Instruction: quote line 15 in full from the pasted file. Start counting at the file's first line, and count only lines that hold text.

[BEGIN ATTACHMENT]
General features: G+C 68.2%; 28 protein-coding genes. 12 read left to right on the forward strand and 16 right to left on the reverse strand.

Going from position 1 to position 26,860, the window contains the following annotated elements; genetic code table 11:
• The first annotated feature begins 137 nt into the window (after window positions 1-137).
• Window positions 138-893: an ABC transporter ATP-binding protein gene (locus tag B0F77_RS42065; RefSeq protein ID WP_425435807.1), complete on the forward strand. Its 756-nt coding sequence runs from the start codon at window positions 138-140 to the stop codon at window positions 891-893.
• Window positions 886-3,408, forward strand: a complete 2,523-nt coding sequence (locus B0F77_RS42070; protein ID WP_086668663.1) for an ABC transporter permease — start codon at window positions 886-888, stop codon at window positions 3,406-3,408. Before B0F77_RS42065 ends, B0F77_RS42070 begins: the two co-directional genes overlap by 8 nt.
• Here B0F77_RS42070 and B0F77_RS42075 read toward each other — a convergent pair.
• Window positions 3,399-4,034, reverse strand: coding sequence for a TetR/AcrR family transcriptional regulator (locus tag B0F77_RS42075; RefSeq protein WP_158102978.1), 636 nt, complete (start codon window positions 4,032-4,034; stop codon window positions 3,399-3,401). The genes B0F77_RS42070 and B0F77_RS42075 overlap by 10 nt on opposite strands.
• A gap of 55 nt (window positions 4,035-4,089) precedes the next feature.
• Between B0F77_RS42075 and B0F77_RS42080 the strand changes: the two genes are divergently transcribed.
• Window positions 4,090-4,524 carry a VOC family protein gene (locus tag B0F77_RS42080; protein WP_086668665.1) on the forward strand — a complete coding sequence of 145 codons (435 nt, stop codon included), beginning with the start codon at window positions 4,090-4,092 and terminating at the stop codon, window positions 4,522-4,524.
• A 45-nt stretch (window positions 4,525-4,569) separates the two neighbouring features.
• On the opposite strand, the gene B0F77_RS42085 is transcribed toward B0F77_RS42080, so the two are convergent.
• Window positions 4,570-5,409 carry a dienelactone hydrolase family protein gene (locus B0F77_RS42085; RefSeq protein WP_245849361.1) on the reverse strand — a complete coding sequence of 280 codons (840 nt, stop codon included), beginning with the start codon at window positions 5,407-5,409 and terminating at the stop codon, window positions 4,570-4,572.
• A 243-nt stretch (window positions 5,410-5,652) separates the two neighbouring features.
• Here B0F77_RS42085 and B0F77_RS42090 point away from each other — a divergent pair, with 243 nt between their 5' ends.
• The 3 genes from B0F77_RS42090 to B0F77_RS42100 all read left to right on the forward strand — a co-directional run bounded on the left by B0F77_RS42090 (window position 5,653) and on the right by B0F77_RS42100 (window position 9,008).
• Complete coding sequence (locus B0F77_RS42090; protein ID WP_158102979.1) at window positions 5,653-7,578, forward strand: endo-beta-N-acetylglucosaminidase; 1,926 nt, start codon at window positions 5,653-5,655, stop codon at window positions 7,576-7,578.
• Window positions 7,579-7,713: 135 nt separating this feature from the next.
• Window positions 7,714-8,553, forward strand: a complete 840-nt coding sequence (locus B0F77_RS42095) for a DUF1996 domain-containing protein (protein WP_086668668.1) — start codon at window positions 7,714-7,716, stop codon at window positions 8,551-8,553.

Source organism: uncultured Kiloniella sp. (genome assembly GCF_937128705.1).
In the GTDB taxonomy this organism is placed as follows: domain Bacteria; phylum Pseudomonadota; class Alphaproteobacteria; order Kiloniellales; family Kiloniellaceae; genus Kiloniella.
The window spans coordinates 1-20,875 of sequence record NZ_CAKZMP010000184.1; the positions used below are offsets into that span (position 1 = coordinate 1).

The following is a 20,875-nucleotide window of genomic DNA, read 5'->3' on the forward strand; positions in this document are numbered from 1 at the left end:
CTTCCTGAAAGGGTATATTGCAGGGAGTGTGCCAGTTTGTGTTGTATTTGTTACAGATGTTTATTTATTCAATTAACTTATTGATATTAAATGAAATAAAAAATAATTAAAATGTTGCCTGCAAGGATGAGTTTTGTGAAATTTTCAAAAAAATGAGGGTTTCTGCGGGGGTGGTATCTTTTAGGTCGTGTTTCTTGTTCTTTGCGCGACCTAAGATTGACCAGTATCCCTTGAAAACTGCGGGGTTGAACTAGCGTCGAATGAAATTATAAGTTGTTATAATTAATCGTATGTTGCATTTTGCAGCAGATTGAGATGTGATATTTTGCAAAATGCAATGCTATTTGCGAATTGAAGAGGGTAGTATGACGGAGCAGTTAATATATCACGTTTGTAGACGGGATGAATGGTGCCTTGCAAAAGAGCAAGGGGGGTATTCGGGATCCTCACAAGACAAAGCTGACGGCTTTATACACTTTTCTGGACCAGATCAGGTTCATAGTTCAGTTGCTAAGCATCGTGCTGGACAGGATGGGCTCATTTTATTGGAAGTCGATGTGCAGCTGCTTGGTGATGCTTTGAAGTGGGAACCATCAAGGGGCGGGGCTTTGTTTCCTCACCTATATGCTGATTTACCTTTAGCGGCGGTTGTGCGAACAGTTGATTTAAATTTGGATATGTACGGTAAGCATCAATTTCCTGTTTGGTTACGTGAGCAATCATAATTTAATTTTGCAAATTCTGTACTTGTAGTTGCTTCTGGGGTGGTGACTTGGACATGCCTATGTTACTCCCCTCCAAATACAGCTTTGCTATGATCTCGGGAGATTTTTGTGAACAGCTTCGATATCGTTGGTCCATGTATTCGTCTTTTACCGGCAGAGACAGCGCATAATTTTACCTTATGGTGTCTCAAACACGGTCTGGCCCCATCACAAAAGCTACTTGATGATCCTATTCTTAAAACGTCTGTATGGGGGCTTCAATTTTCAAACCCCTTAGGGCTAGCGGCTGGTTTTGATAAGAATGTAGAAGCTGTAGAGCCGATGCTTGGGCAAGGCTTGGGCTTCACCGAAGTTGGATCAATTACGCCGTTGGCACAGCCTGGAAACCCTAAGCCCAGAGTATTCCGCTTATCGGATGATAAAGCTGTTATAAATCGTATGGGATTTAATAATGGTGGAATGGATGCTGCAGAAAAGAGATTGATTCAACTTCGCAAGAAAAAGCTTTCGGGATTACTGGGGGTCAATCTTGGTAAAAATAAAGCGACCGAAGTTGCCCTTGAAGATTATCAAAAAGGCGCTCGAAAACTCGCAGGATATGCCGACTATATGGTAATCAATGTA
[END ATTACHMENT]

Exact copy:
• Here B0F77_RS42085 and B0F77_RS42090 point away from each other — a divergent pair, with 243 nt between their 5' ends.